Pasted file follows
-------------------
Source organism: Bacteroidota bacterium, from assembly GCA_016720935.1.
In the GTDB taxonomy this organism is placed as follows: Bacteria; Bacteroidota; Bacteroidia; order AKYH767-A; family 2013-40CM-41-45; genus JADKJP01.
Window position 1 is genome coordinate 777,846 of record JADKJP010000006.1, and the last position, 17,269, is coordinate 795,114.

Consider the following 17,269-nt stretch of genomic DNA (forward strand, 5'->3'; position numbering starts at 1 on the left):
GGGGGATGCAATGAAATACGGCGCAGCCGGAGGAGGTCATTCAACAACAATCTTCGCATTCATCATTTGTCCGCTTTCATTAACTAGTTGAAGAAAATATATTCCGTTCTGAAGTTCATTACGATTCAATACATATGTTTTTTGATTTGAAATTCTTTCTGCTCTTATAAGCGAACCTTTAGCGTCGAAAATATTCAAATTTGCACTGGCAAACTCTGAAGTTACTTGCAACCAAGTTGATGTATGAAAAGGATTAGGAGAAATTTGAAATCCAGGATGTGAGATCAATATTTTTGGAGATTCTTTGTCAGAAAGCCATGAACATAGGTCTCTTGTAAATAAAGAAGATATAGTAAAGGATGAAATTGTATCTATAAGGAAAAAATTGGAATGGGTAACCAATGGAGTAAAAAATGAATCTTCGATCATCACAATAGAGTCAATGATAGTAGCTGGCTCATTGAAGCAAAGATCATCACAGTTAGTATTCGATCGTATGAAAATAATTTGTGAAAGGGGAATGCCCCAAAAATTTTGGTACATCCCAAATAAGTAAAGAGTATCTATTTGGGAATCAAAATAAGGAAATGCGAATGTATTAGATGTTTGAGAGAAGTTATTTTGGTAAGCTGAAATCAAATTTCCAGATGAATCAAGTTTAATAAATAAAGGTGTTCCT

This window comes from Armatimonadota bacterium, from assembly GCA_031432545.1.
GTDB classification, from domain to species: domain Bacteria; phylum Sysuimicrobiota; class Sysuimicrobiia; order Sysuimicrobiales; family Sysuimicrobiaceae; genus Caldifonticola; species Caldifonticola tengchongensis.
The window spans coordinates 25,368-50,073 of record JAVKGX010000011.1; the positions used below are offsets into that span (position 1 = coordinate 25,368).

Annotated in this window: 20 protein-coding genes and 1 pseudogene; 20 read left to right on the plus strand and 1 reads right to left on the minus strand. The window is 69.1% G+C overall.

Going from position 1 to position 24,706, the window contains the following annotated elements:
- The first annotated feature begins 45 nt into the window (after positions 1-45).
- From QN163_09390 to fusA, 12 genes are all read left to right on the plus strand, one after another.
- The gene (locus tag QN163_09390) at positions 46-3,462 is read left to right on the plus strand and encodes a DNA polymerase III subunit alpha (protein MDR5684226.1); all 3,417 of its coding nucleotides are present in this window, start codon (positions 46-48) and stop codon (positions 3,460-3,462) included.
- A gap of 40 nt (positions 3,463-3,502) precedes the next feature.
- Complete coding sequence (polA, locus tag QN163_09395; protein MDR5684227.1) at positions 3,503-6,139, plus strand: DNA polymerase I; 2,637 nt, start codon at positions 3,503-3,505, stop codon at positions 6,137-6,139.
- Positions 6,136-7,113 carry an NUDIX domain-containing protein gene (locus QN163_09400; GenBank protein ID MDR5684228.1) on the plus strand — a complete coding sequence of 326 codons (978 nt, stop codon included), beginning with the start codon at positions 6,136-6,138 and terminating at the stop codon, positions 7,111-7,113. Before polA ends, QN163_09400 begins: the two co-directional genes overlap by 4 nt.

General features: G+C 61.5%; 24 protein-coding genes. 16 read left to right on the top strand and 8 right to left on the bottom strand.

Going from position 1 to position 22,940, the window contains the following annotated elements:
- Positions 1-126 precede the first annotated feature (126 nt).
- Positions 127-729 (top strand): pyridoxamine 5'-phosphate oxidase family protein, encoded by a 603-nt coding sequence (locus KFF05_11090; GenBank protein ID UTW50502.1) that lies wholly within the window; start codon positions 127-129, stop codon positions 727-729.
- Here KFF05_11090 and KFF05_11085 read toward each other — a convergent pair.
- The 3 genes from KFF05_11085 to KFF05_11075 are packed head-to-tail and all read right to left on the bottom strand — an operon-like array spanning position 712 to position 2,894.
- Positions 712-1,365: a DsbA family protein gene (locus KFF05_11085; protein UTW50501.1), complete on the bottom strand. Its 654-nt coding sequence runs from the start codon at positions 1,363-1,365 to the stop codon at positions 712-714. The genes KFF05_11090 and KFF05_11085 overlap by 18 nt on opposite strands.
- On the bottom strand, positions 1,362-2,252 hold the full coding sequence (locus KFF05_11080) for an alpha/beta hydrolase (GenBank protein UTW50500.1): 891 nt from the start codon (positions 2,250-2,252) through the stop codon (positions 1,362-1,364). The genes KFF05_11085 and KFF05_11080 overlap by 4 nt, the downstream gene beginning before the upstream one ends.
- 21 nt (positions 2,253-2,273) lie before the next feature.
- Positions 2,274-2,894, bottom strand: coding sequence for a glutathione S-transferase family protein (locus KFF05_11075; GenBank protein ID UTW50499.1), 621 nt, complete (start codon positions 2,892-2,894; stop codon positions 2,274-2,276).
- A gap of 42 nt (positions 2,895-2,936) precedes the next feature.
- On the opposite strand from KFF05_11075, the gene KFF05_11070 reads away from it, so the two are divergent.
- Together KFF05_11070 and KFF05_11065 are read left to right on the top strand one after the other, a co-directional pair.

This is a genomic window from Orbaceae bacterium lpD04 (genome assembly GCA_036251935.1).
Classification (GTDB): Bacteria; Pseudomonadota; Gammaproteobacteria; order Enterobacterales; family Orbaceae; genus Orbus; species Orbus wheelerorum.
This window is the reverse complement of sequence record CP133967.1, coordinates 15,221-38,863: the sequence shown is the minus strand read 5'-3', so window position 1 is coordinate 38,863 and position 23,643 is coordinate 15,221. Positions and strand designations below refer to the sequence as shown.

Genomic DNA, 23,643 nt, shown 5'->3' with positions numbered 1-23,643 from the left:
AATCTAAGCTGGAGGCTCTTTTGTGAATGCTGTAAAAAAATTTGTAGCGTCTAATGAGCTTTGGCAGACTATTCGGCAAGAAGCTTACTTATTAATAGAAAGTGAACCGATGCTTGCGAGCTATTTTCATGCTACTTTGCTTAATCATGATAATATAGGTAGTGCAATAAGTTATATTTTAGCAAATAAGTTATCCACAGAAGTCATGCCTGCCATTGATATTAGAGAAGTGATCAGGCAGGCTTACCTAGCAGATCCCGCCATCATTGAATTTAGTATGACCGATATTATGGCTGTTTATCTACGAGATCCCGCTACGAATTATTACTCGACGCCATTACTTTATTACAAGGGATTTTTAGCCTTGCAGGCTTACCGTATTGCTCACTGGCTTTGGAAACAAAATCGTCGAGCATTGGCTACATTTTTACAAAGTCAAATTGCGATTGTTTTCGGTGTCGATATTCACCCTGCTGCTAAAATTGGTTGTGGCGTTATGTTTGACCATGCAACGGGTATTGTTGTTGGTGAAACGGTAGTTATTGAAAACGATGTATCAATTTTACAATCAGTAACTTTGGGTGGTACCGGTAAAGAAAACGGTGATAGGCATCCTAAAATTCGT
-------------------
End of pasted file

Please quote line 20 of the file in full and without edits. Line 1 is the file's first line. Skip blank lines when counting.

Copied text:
- Positions 127-729 (top strand): pyridoxamine 5'-phosphate oxidase family protein, encoded by a 603-nt coding sequence (locus KFF05_11090; GenBank protein ID UTW50502.1) that lies wholly within the window; start codon positions 127-129, stop codon positions 727-729.